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Integrating a neonatal healthcare package for Malawi (IMCHA)

Malawi has the highest preterm delivery rate in the world. This, paired with inadequate newborn care at health facilities, results in high rates of infant mortality. Managing the healthcare needs of preterm infants remains a challenge. They face complications during and after birth, and they have an increased risk of death, chronic medical problems, and malnutrition later in life. Many life-saving interventions have been successful in Malawi but they have not been scaled up into routine clinical practice.

This project will determine whether a package of neonatal interventions, known as the Malawi Neonatal Package of Care, can be implemented at the health facility level to reduce neonatal mortality. Interventions include low-cost continuous airway support for breathing, breastfeeding support, Kangaroo Mother Care (skin-to-skin, mother-to-baby contact), hot cots to prevent hypothermia, management of hypoglycemia (low blood sugar), and phototherapy lights to treat jaundice. Researchers will investigate the best ways to implement these interventions in routine clinical practice.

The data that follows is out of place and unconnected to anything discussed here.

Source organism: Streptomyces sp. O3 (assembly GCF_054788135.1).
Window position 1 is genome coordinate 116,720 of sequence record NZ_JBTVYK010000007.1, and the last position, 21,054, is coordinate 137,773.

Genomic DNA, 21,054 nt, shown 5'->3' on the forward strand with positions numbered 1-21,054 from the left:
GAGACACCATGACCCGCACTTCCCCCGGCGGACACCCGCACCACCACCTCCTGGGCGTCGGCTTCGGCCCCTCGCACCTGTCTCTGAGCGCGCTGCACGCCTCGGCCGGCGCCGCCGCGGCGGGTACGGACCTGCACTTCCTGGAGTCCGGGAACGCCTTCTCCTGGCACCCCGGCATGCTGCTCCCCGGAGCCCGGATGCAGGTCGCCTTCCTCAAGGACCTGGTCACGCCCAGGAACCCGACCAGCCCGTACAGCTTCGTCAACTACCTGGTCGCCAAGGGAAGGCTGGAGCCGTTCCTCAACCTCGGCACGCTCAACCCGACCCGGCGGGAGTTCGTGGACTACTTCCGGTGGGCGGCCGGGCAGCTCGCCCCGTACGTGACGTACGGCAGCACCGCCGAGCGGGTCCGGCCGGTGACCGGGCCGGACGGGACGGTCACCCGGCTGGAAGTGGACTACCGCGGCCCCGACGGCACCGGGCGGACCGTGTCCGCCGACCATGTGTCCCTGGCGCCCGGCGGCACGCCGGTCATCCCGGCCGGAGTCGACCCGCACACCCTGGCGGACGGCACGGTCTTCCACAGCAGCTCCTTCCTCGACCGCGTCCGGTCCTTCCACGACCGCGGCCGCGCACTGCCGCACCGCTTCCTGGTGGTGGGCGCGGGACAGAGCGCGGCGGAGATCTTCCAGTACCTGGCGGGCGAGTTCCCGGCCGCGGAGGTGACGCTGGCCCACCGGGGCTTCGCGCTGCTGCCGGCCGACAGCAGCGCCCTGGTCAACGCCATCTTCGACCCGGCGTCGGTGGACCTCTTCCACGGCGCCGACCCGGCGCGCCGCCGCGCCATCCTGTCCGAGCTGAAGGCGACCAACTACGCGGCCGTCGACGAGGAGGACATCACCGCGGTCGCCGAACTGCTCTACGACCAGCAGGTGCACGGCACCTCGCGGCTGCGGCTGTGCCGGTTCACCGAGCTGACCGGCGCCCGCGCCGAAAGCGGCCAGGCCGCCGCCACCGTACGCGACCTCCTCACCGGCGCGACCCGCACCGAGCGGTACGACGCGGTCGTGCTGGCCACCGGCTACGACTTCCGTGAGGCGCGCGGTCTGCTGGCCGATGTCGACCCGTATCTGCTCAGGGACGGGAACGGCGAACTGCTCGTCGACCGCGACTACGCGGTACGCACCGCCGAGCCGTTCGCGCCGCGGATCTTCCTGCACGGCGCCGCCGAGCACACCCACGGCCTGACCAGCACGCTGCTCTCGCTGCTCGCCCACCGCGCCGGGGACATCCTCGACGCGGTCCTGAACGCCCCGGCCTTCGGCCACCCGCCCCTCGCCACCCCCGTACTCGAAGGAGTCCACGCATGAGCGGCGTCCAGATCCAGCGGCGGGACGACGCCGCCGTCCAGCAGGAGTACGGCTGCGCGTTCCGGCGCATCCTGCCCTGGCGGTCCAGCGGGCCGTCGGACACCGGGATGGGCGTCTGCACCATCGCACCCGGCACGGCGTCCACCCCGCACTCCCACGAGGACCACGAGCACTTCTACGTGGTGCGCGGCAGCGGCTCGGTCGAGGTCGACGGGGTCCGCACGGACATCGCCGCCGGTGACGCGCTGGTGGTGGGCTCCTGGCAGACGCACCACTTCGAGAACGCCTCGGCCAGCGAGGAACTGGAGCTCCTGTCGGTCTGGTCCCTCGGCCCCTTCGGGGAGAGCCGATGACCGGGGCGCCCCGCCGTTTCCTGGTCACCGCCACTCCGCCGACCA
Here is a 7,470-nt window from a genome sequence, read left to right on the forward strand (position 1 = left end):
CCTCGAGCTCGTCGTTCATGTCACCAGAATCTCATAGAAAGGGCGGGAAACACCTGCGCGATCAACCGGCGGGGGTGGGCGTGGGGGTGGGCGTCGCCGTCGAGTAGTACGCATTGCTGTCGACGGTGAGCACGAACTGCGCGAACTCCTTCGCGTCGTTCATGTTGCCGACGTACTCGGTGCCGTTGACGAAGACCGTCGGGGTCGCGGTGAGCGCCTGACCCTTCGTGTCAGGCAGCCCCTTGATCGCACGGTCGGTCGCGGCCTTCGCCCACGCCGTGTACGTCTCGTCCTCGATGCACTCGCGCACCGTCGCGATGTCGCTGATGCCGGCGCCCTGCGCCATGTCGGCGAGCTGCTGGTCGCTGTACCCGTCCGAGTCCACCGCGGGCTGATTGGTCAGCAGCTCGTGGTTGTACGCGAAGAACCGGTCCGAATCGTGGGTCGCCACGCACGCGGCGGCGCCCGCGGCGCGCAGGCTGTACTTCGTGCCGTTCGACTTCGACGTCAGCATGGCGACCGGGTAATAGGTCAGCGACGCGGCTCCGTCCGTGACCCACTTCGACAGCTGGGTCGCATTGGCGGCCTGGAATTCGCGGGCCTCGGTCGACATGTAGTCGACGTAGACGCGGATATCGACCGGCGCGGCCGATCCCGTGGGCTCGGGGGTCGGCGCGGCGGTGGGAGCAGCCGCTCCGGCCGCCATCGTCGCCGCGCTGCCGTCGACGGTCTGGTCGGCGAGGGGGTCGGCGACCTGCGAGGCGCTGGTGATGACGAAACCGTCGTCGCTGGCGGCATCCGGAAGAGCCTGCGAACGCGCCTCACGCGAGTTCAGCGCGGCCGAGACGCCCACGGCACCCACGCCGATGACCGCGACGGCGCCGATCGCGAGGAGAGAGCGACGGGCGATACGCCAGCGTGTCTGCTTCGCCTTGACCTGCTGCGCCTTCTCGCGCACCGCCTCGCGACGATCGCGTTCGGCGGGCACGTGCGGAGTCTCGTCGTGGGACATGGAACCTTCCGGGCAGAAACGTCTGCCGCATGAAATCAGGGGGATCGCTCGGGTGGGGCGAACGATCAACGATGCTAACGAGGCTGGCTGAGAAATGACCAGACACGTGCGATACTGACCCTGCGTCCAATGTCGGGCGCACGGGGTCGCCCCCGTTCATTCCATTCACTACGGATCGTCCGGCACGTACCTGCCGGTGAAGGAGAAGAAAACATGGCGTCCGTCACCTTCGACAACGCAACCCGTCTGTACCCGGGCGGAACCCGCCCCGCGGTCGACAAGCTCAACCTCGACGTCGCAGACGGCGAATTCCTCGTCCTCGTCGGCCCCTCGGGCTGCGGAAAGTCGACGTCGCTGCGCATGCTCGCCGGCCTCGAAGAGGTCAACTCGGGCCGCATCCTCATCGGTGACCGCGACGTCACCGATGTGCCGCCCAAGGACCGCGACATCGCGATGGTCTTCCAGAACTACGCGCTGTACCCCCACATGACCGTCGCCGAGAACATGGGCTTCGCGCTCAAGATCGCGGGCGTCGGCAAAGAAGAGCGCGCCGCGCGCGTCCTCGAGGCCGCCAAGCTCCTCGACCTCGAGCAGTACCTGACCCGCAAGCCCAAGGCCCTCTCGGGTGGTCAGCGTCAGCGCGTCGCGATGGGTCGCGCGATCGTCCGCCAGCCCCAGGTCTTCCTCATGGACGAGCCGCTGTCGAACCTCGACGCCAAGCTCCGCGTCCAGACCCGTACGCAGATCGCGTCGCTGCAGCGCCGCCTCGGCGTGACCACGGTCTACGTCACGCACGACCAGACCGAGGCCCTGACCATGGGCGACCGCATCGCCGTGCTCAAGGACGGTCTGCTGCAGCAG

The project will directly train nurses, doctors, and other health care providers. It will also produce peer-reviewed journal articles, and provide presentations at hospitals and nursing organizations, interviews with media, and policy-relevant information to decision-makers.

This is part of the Innovating for Maternal and Child Health in Africa (IMCHA) initiative,a seven year, $CA36 million multi-donor partnership funded by Global Affairs Canada, the Canadian Institutes of Health Research, and Canada's International Development Research Centre.

Project ID
Project Status
End Date
42 months
IDRC Officer
Nafissatou Diop
Total Funding
CA$ 835,083.00
Global Health
Innovating for Maternal and Child Health in Africa
Institution Country
Project Leader
Dr. David Goldfarb
The University of British Columbia
Institution Country
Project Leader
Dr. Kondwani Kawaza
University of Malawi



Barriers and facilitators to implementing bubble CPAP to improve neonatal health in sub-saharan Africa : a systematic review


Barriers and enablers of implementing bubble continuous positive airway pressure (CPAP) : perspectives of health professionals in Malawi


Health workers’ views on factors affecting caregiver engagement with bubble CPAP


Assessing quality of newborn care at district facilities in Malawi